Most programmers ignore that UTF-16 is a variable-length encoding and treat it like UCS-2, falsely assuming that one widechar corresponds to one codepoint.  While most of us probably don't handle exotic languages, this is the 21st century and sooner or later you'll stumble upon strings that contain Emoticons which just won't fit in one widechar ( https://en.wikipedia.org/wiki/Emoticons_(Unicode_block) .

 

Delphi could use some better support for that, like iterators etc. Something like this:

Function ReverseString (S:String):String;
VAR c:UCS4Char;
Begin
  Result:='';
  FOR c in s do 
   result:=c + result;
End;

 

And if you think this is far fetched, just look how elegantly Freepascal solves this, https://wiki.freepascal.org/for-in_loop#Traversing_UTF-8_strings . 

 

 

 

 

 

 

 

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8 hours ago, pyscripter said:

It needs to be when you interoperate with libraries in which the default character encoding is USC4

I meant the function doesn't need it to be zero terminated (it has the length already).

 

 

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1 hour ago, Anders Melander said:

I meant the function doesn't need it to be zero terminated (it has the length already).

Why should any Delphi program use UCS4?  The main use case is for inter-operability.   You would need to pass the result to some external function.   Having to manually add the null-terminator, would be inconvenient.

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3 hours ago, A.M. Hoornweg said:

Most programmers ignore that UTF-16 is a variable-length encoding and treat it like UCS-2, falsely assuming that one widechar corresponds to one codepoint.  While most of us probably don't handle exotic languages, this is the 21st century and sooner or later you'll stumble upon strings that contain Emoticons which just won't fit in one widechar ( https://en.wikipedia.org/wiki/Emoticons_(Unicode_block) .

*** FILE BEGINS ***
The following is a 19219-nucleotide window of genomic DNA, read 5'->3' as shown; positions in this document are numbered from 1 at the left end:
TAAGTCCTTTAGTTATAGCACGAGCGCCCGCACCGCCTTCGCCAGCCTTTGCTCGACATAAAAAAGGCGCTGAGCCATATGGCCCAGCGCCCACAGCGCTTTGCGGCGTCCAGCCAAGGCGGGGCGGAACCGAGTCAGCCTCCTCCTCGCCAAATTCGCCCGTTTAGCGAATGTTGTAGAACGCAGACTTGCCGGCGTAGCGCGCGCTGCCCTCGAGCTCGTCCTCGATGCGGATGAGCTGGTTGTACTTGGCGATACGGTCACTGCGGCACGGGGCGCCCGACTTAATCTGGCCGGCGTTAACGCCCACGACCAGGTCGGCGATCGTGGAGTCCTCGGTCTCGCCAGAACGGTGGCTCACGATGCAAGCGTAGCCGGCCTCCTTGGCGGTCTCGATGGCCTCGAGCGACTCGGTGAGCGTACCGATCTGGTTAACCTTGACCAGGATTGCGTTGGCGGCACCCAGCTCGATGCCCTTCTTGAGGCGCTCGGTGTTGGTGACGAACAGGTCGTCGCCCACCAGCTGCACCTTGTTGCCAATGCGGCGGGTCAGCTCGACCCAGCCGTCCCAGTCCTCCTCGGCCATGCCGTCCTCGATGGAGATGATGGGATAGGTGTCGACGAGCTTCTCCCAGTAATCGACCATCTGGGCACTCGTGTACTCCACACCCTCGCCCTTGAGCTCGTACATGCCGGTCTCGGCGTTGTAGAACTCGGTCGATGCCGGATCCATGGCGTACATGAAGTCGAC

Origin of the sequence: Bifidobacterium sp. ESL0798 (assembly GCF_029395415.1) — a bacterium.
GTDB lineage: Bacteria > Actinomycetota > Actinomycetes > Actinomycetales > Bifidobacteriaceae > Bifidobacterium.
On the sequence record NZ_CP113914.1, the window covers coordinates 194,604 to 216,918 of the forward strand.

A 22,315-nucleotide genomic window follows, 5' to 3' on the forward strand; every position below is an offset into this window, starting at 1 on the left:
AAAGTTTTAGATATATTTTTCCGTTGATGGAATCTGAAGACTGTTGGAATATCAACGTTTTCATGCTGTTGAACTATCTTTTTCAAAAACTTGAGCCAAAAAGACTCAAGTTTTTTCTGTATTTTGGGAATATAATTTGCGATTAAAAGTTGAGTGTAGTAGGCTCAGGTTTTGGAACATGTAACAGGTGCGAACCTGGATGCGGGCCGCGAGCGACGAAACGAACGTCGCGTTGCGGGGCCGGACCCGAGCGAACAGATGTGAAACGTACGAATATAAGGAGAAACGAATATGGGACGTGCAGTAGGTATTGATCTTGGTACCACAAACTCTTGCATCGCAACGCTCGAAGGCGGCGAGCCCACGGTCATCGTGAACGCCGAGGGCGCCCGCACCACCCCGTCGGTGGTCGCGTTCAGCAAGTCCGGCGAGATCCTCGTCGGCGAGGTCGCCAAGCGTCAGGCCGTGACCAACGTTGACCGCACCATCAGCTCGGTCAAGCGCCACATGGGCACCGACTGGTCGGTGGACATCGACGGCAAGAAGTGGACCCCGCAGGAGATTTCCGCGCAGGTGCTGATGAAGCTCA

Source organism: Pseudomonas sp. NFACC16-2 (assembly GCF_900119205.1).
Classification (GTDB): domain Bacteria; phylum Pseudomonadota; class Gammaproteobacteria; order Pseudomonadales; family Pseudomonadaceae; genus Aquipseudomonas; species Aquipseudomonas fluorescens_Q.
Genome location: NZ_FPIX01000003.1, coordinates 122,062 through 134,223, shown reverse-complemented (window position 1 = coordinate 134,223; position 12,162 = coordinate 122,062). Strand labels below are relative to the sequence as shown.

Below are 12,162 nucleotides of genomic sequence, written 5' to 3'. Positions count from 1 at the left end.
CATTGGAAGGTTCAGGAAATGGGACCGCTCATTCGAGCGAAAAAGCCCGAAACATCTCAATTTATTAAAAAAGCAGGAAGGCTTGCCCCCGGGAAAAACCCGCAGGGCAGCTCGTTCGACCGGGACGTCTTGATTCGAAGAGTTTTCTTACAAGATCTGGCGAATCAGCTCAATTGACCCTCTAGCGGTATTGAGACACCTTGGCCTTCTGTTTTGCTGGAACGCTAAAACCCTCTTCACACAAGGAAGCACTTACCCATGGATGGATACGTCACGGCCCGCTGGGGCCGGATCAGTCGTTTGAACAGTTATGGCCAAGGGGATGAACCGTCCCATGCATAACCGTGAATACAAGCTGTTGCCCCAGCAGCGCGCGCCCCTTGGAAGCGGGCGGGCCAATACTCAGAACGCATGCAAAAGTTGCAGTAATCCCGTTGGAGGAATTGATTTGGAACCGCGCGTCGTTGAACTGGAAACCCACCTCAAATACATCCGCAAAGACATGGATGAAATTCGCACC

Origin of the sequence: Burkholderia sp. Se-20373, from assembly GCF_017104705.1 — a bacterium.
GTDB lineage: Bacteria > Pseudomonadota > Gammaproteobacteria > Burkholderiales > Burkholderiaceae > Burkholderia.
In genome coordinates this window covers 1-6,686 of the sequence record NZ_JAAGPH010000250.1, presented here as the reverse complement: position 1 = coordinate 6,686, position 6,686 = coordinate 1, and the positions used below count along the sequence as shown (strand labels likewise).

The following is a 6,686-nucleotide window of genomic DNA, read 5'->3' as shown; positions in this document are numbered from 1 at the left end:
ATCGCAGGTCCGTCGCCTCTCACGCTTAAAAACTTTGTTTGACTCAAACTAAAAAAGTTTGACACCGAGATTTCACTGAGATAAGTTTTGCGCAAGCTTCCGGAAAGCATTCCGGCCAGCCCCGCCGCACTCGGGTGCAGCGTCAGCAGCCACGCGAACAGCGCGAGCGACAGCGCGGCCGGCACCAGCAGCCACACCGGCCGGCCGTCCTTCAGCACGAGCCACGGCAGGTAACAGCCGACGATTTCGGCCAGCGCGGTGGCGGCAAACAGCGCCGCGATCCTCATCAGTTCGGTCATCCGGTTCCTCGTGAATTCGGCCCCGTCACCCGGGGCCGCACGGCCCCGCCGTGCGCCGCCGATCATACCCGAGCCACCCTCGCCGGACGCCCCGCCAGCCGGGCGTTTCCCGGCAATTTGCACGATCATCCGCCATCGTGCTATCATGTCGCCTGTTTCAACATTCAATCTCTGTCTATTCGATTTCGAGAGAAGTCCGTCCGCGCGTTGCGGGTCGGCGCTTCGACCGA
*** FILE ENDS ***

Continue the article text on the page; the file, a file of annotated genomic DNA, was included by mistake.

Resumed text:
You don't have to use USC4 for that and using USC4 would not solve this problem.  There are mainly two issues:

 

1) Surrogates pairs (two widechars correspond to one glyph)  UCS4 would help with this one.
UTF-16 Encoding: 0xD83D 0xDCBC 

 

2) Combining characters (more than one Widechars shown as one glyph).  But UCS4 would not help with this one.
Åström ḱṷṓn
Precomposed vrs Decomposed
ḱṷṓn (U+1E31 U+1E77 U+1E53 U+006E)
ḱṷṓn (U+006B U+0301 U+0075 U+032D U+006F U+0304 U+0301 U+006E)

 

Windows provides CharNext/Prev that deals with both issues,  but not perfectly.  You have to use Uniscribe or DirectWrite for greater accuracy.

 

In SynEdit there is this function:

function SynCharNext(P: PWideCharout Element : String) WideCharoverload;
Var
  Start : PWideChar;
begin
  Start := P;
  Result := Windows.CharNext(P);
  SetString(Element, Start, Result - Start);
end;

 

 

It is very easy to write an enumerator that works with CharNext.

 

Edited by pyscripter

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10 minutes ago, pyscripter said:

Why should any Delphi program use UCS4?  The main use case is for inter-operability.   You would need to pass the result to some external function.   Having to manually add the null-terminator, would be inconvenient.

Remember that we're talking about UCS4StringToWideString and not WideStringToUCS4String but I'll try again: Yes, it's a given that the resulting string, which is a 2 byte widestring, will be zero terminated as all Delphi long strings are.

If the input was a PUCS4Char (a pointer to a zero terminated 4 byte string) then the input would have to be zero terminated. But it isn't. The input is an array in which the length is implicit.

This means that the zero termination requirement is superfluous. The function could be implemented so that it handled both arrays with and arrays without a zero in the final entry. You know; Defensive coding. Just in case someone mistakenly passed an array that wasn't zero terminated because the documentation didn't state that you had to...

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36 minutes ago, Anders Melander said:

Remember that we're talking about UCS4StringToWideString and not WideStringToUCS4String

The issue is the in-memory representation of USC4.  Should it have the redundant (obviously, no need to make the same argument multiple times :classic_smile:) #0 or not?   And I argued that for inter-operability (passing a pointer to external functions expecting  null-terminated UCS4) it is better that it always includes it despite the redundancy.   And this is what the RTL assumes and does.

Edited by pyscripter